A friend of mine claims to notice that when he takes a hot frying pan (with a warm, insulating handle), and pours cold water into it, the handle seems to get hotter. He thinks it is because the handle is less insulating than the air, thus the path of least resistance is through the handle.
This would make sense to me when you take the pan off of the heat, but he claims that it isn't until the water hits it that the handle gets significantly hotter. If this is true, what does the water have to do with it? If anything, wouldn't the water become the path of least resistance, and heat would move from the metal to the water, and from the handle to the air?
—Question submitted by Zac Moreland from Montreal
Thanks for your question Zac. We had a fairly lengthy discussion about your question here at the office, and three different theories emerged. Consequently, we have three different answers for what might be going on in your friend's kitchen.
Frying Pan Physics
Although the conditions of this experiment are not described precisely, here’s a guess at how pouring cold water into a hot frying pan could heat up the insulated handle:
When the cold water hits the hot frying pan, some of the water will vaporize, i.e. turn into steam. If the conditions are right (for example, if the frying pan is in a relatively confined area with limited air circulation), some of the steam will condense on the handle of the frying pan. Now condensation is the opposite of evaporation.
We all know that when water evaporates from a surface, the surface cools down. Similarly, when steam condenses on a surface, the surface heats up. So the cycle of vaporization and condensation uses water as a means of transferring heat from the frying pan to the handle.
-Answered by Alan Chodos, PhD
I have a different answer. As Alan noted, the conditions are not precisely described and my answer assumes you are using an electric stove. The biggest factor in heating on an electric stove is contact area. The more of the pan that is touching the heat source, the fast the pan and contents will heat up. When water is poured into the pan it makes the pan heavier and so the pan pushes down on the stove with more force and the contact area increases.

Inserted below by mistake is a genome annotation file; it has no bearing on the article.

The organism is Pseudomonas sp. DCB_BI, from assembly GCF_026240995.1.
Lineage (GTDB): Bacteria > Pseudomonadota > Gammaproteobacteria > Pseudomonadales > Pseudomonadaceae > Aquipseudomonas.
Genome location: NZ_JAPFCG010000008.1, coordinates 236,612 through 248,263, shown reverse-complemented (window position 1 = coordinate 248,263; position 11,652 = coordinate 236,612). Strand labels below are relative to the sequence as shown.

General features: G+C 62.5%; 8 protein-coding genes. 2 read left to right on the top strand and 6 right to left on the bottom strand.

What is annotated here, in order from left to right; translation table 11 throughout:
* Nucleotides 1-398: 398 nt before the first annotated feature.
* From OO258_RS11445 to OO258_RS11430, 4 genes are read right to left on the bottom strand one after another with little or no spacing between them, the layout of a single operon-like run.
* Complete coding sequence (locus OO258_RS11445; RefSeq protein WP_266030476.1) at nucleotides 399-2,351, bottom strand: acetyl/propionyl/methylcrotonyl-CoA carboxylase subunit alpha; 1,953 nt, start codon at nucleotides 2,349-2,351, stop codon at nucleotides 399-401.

Now the whole pan, including the handle, heats up more quickly. If you want to test this hypothesis you can put the pan on the stove and then put something heavy but not liquid, like a chicken breast, in the pan and see what happens to the handle. If I’m right, the handle will still head up. If Alan’s right the handle will stay cool. You could also see what happens when this is tried on a gas stove.
—Answered by Becky Thompson, PhD
One More Possibility
It may be that Zac was on to something with his guess about the thermal conductivity of the pan and the material inside being behind the change in temperature of the handle when his friend added water to a hot pan.
Frying pans are often made of cast iron because iron conducts heat rather poorly. Imagine that an empty pan is placed on a small, but hot burner. The heat must travel through the bottom of the pan and up the side before it reaches the handle.
It’s the long path that keeps the handle relatively cool. Once you fill the pan with something, it will heat up until it’s essentially at the same temperature as the bottom of the pan. Because hot material (boiling water, for instance) is now very close to the handle, the heat doesn’t have to travel as far through poorly-conducting iron to reach the handle.
In order to check this, I did an experiment this morning with a stainless steel pot. Like iron, stainless steel is a poor heat conductor. In order to make sure the difference in temperature (if any) was as dramatic as possible, I chose a very deep pot.
First, I put a small amount of water in the bottom of the pot and brought it to a boil.
Even after several minutes of boiling, the handles felt cool to the touch, I assume because the handles are far from the heat source
Next, I filled the pot until the water was up to the point where the handles are attached. Once again, I brought the pot to a full boil. That meant that boiling water was essentially in contact with the base of the handles.
This time the handles were quite warm. They were still cool enough to touch, but it wasn’t comfortable.
So, Zac, I think your hypothesis was probably very close to the answer, although Becky and Alan’s hypotheses could contribute to the temperature change as well. Without further experiments, it’s hard to say for sure which is the dominant factor.
—Answered by James Riordon, Head of Media Relations at APS